The following is a medical update on Utah Jazz center Rudy Gobert: After sustaining a left knee injury during today’s practice at Zions Bank Basketball Center, Gobert underwent magnetic resonance imaging (MRI) this afternoon at University of Utah Health Care’s Orthopaedic Center. Following the examination, Jazz physicians Dr. Travis Maak and Dr. David Petron determined that Gobert suffered a Grade II sprain of the medial collateral ligament (MCL) in his left knee.
No surgery is required and Gobert will be out indefinitely. Further updates will be provided when appropriate.
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September 21, 2017 | 5:25 am EDT Update
After missing the Knicks’ voluntary workouts, Porzingis, seemingly in no hurry to return, will be at Monday’s start of training camp for Media Day. He may or may not explain his shocking and unpopular decision to blow off an exit meeting with Jackson, Mills and Hornacek. According to an NBA source, Knicks brass was happy with his performance in Europe and fine with the timing of his New York return. (Hernangomez, whose Spanish squad won bronze, and Kuzminskas haven’t arrived to Tarrytown either; Euro training camps began in late July for the trio.)
Coach Nate McMillan said he has a starting lineup in mind heading into training camp, but wouldn’t reveal it. He did acknowledge, however, that Lance Stephenson likely will start the season as the sixth man. Stephenson likely will play starter minutes, but his versatility and energy makes him a logical candidate for playing off the bench. “I hope he can establish (that role),” McMillan said. “A sixth man is like a starter, and he can be a guy who can do a lot of things with that second group with his ability to handle the ball, score the ball. He’s an unselfish player.”
But after the trials of last season, Jackson is confident that after an off-season geared toward doing a better job of managing the chronic case of tendinitis, he is back to normal. “One hundred percent would always be great to feel, but this year I just want to be better than I was the day before,” Jackson said Wednesday at the practice facility in Auburn Hills.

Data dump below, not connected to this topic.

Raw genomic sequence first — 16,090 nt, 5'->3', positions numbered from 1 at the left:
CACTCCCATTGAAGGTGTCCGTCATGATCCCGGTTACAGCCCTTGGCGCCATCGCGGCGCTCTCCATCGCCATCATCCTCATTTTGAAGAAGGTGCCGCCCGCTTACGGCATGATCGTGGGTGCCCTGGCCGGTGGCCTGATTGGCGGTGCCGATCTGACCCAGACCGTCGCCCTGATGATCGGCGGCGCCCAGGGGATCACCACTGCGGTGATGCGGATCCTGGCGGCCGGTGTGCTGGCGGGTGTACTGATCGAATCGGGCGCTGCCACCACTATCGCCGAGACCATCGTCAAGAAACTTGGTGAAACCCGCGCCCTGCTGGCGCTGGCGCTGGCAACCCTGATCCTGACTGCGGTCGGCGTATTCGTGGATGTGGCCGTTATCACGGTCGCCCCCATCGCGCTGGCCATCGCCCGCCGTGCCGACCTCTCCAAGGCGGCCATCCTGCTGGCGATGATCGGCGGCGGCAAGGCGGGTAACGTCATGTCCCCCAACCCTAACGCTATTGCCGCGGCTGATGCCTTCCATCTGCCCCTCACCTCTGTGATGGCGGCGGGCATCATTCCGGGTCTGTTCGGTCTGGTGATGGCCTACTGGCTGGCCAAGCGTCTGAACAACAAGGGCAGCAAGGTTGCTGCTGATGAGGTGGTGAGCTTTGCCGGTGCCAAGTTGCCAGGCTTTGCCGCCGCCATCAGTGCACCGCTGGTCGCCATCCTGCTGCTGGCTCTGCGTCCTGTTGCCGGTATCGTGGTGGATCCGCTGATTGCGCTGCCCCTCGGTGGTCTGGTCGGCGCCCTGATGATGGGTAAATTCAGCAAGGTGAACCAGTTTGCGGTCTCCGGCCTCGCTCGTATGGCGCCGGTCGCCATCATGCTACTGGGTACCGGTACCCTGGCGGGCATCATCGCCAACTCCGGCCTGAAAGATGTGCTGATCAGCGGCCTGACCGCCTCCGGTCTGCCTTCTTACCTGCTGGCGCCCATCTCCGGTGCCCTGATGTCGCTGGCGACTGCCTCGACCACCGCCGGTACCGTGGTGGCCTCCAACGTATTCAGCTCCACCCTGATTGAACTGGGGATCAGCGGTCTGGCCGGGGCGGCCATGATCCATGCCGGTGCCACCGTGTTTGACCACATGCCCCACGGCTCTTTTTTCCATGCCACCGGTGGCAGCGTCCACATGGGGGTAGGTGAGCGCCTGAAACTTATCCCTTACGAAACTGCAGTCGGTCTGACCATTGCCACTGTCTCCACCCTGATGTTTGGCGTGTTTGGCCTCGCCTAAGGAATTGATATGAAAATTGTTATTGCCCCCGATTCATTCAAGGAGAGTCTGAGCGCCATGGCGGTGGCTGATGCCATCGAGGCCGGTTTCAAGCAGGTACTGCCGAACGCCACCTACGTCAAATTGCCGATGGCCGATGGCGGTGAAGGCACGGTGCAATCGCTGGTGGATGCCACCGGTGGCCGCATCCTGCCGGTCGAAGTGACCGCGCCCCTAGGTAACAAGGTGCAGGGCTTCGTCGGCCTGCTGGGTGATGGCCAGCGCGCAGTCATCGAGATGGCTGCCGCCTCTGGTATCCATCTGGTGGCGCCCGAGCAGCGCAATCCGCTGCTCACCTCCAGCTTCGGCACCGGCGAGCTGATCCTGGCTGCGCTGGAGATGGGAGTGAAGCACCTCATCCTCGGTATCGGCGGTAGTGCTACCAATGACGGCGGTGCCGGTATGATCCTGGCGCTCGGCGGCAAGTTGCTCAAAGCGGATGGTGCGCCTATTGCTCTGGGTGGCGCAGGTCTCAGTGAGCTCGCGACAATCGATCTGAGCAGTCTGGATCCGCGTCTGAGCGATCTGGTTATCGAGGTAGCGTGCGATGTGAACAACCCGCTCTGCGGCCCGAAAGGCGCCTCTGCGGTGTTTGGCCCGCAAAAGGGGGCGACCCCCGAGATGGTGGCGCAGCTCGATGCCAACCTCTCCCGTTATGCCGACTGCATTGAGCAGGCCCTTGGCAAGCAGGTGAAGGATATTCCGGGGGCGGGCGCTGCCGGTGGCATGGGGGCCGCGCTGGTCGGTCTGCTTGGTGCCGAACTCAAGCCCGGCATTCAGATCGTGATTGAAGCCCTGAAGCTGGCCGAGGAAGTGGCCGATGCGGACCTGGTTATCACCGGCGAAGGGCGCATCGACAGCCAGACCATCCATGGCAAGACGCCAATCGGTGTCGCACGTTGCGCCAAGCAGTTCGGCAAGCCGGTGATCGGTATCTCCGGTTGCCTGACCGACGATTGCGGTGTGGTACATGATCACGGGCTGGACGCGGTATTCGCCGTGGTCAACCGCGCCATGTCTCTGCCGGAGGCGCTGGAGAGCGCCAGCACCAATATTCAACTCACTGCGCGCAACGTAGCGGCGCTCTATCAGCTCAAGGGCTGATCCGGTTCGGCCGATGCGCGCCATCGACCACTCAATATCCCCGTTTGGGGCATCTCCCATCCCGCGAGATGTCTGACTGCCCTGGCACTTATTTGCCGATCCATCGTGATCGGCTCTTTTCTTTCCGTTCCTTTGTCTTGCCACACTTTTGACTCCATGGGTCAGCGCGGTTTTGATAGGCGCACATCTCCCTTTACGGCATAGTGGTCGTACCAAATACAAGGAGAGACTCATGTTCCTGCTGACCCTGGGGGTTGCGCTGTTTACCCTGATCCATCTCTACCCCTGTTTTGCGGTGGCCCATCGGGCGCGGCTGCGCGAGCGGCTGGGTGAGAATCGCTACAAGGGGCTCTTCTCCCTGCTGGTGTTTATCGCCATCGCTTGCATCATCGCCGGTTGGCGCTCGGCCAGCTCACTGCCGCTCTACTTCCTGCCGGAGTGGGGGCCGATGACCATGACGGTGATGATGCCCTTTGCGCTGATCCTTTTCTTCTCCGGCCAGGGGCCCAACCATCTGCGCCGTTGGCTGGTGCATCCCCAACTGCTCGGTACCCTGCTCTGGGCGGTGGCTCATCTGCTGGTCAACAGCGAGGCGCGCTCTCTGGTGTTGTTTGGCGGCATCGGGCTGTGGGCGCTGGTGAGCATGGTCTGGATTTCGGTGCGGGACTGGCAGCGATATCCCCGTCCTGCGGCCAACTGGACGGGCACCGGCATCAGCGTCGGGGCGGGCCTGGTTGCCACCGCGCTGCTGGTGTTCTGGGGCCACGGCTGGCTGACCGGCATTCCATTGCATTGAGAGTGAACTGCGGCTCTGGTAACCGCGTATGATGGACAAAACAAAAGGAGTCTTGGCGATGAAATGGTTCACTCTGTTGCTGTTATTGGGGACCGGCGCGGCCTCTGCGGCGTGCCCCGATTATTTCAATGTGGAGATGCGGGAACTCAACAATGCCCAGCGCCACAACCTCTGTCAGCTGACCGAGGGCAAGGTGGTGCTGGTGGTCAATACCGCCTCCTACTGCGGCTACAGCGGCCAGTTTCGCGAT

The days of coaches looking at a player’s offseason workout regimen, skeptical of the work load and maybe the credentials of whatever personal guru was administering it, appear to be over. Just as teams’ medical staffs have grown accustomed to injured players seeking out second opinions from orthopedists of their choosing, so have they gotten used to cooperating with, and sometimes embracing, their guys’ trainers into a comprehensive, full-calendar fitness program. Now some of the trainers who work with NBA stars far away from the lights and the cameras may be stars. Rob McClanaghan, Tim Grover, Idan Ravin, Chris Johnson and several others have or have had devoted followings among the league’s biggest names. A facility in Santa Barbara, Calif., called Peak Performance Project – “P3” for short – is a Mecca for players seeking the latest and greatest in bio-mechanics and training techniques.
Scott Brooks, Wizards: “Being a former player, I kind of know all the tricks. One of the tricks is: ‘I lifted a lot of weight this summer and bulked up.’ That’s a trick. You didn’t ‘bulk up,’ you just gained weight. And your body fat percentage is higher. When a player starts the conversation with that, you know he’s not in shape. But we touch are players all summer, we text them – that’s the only way you can communicate with some, who never check their voice messages – but you know once guys come in. The guys we’ve had come in the last couple weeks, I see no problem with their conditioning. … People who always say ‘The old school was better,’ taking all of October to get into shape, that’s one place the old school wasn’t better. … Guys are in shape. It’s big business.”